Miss Bala | Catherine Hardwicke | February 1, 2019
In 2011, Gerardo Naranjo’s Miss Bala received positive acclaim during its run at film festivals and was selected as Mexico’s entry for Best Foreign Language Film at the Oscars at the following year. Despite this modest success, it wasn’t the most obvious film to be remade for the good old Hollywood treatment, but here we are.
Director Catherine Hardwicke (Thirteen, Twilight, Lords of Dogtown) helms this English remake of Naranjo’s film, keeping the main framework of the original but changing enough where this can be distinctly distinguished as the version Hollywood thinks you want to see. In other words, it takes the easy way out and suffers the consequences as a result.
Gloria Fuentes (Annihilation and Jane The Virgin‘s Gina Rodriguez) is a makeup artist from Los Angeles who visits her best friend Suzu (Cristina Rodlo) in Tijuana, Mexico. They go out for a night of partying at a club and have the misfortune of crossing paths with a group of armed gunmen who have their sights on the Chief of Police who is also at the club – the wrong place at the wrong time.
The boss of the gang, Lino (Mary Queen of Scots‘ Ismael Cruz Córdova), spares Gloria but she can’t find Suzu and in a panic asks the police for help, but is quickly dragged back into Lino’s slippery web, who isn’t happy that she went to the police. He decides to use this unsuspecting American woman to help carry out his gang plans. She soon learns such how corrupt everyone is in this world and isn’t sure who she can trust to help her find her friend and get out of this mess alive.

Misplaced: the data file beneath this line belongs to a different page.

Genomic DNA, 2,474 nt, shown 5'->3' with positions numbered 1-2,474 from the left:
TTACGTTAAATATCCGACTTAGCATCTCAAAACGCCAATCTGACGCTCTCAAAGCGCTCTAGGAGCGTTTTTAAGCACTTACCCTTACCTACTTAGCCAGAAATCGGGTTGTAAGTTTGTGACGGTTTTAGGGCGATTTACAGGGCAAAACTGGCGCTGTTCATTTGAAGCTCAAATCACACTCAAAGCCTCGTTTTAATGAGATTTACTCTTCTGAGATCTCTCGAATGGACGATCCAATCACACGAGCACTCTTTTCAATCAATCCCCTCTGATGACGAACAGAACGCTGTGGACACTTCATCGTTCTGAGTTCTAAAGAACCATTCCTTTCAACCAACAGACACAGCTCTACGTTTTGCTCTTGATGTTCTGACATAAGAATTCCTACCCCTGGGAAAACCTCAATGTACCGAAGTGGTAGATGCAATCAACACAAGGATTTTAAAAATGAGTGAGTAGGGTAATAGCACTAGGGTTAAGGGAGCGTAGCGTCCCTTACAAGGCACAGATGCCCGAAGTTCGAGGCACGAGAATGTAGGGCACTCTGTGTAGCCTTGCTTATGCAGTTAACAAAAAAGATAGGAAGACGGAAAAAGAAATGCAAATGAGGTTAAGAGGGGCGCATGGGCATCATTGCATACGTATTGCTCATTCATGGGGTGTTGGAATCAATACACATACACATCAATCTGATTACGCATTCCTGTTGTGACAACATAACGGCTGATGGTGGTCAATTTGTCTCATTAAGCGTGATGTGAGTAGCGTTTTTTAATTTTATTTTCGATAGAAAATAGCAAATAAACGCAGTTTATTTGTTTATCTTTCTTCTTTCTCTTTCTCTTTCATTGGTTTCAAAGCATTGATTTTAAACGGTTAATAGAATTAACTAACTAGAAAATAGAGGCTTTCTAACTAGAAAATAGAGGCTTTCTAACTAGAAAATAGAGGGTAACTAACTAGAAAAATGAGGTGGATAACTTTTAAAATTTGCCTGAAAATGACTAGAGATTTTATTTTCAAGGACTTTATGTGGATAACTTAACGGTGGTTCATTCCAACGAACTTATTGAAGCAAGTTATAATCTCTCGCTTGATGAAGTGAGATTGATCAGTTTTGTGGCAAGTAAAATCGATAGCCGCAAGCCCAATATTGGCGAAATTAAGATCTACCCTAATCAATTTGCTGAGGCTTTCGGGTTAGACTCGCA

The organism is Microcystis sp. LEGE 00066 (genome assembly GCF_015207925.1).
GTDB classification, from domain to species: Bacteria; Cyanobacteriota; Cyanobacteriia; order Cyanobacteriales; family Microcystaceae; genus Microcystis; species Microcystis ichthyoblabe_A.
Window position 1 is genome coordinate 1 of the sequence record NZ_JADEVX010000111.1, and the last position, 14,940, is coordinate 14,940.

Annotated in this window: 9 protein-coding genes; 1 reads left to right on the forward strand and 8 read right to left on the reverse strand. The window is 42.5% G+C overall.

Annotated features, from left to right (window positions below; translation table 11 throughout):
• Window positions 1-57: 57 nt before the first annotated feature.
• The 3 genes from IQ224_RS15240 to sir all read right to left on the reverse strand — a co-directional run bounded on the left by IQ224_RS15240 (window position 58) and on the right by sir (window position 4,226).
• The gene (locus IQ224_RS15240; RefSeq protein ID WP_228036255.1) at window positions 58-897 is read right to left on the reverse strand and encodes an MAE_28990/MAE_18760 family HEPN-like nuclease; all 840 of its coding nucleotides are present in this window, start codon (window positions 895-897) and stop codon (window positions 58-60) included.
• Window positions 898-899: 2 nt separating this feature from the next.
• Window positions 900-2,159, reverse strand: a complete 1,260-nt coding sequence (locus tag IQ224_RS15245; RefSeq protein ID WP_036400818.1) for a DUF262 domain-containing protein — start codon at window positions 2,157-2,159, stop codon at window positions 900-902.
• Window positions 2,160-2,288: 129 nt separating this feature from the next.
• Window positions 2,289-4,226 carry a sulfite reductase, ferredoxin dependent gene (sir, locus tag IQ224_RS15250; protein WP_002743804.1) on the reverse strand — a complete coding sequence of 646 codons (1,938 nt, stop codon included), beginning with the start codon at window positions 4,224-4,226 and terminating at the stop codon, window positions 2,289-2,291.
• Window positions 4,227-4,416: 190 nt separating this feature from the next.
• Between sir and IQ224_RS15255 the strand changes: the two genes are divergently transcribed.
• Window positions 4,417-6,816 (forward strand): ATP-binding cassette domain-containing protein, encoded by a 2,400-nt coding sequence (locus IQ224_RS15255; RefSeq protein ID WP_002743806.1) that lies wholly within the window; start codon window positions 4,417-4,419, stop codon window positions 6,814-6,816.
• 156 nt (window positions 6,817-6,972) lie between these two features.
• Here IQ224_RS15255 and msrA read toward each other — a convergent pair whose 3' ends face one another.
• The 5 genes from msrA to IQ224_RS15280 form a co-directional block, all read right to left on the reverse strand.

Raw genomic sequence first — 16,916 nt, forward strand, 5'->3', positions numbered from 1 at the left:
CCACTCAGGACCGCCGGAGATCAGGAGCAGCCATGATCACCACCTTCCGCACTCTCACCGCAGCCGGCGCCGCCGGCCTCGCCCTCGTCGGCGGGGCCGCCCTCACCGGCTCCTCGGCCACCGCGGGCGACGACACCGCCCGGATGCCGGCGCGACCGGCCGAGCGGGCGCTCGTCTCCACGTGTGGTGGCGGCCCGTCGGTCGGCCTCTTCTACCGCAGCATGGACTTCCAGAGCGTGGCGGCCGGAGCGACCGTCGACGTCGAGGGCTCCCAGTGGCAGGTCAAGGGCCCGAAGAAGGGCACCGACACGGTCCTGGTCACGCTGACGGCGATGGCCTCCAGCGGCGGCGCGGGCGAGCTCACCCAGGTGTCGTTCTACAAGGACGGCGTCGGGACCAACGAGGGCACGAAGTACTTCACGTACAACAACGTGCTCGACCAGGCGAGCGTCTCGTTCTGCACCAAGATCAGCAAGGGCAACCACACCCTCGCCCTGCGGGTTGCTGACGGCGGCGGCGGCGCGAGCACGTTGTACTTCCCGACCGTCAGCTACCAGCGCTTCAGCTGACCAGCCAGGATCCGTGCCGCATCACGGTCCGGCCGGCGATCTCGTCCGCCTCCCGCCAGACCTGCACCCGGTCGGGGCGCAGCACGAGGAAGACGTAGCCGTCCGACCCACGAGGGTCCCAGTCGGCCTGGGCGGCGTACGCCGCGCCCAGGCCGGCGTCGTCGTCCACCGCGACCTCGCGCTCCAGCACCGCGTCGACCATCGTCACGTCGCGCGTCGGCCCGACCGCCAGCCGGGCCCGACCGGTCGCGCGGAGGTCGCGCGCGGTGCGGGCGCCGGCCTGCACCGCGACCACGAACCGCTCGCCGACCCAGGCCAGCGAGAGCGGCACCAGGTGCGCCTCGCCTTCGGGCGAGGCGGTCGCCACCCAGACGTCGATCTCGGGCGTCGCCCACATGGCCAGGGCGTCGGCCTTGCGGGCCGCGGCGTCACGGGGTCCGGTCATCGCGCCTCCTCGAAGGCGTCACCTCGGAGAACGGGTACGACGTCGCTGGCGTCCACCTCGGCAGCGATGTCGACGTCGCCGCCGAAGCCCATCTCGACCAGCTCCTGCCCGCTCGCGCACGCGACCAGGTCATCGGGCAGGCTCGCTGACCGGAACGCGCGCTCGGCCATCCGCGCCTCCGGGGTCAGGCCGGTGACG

The original film took a thoughtful and patient look at the seedy and dangerous levels of corruption that result from this drug war. Its message was clear that the war didn’t just affect the drug cartels and corrupt police officials, but the innocent people that get dragged into the mess and are victimized along the way.
Hardwicke’s film seems to just skim over these messages, treating them as mere afterthoughts in service of more Hollywood friendly ideas and explanations, and of course, a big action finale with the protagonist, who of course they couldn’t help but turn into an action heroine by its ridiculous conclusion with all the ends tied up nice and neatly with a big bowtie for good measure.
It’s clear that Gina Rodriguez is a breakout star in the making, but it’s too bad that her first leading silver screen opportunity comes here. She does all that she can in the role, but even she isn’t enough to save it. Ismael Cruz Córdova is fine as the villain but doesn’t do anything new with it to help you forget that it’s the sort of character that you’ve seen 100 times by now. Anthony Mackie has two brief appearances that ultimately result in nothing except the audience (and likely Mackie too) wondering how he got dragged into this mess.
It’s a shame as this film could have had been timely in today’s political climate if it had something to say. But it ultimately dumbs things down for its audience, resulting in a film that is best left completely ignored. While the original isn’t perfect, it had artistic merit and courage, two things that I can’t say about this version.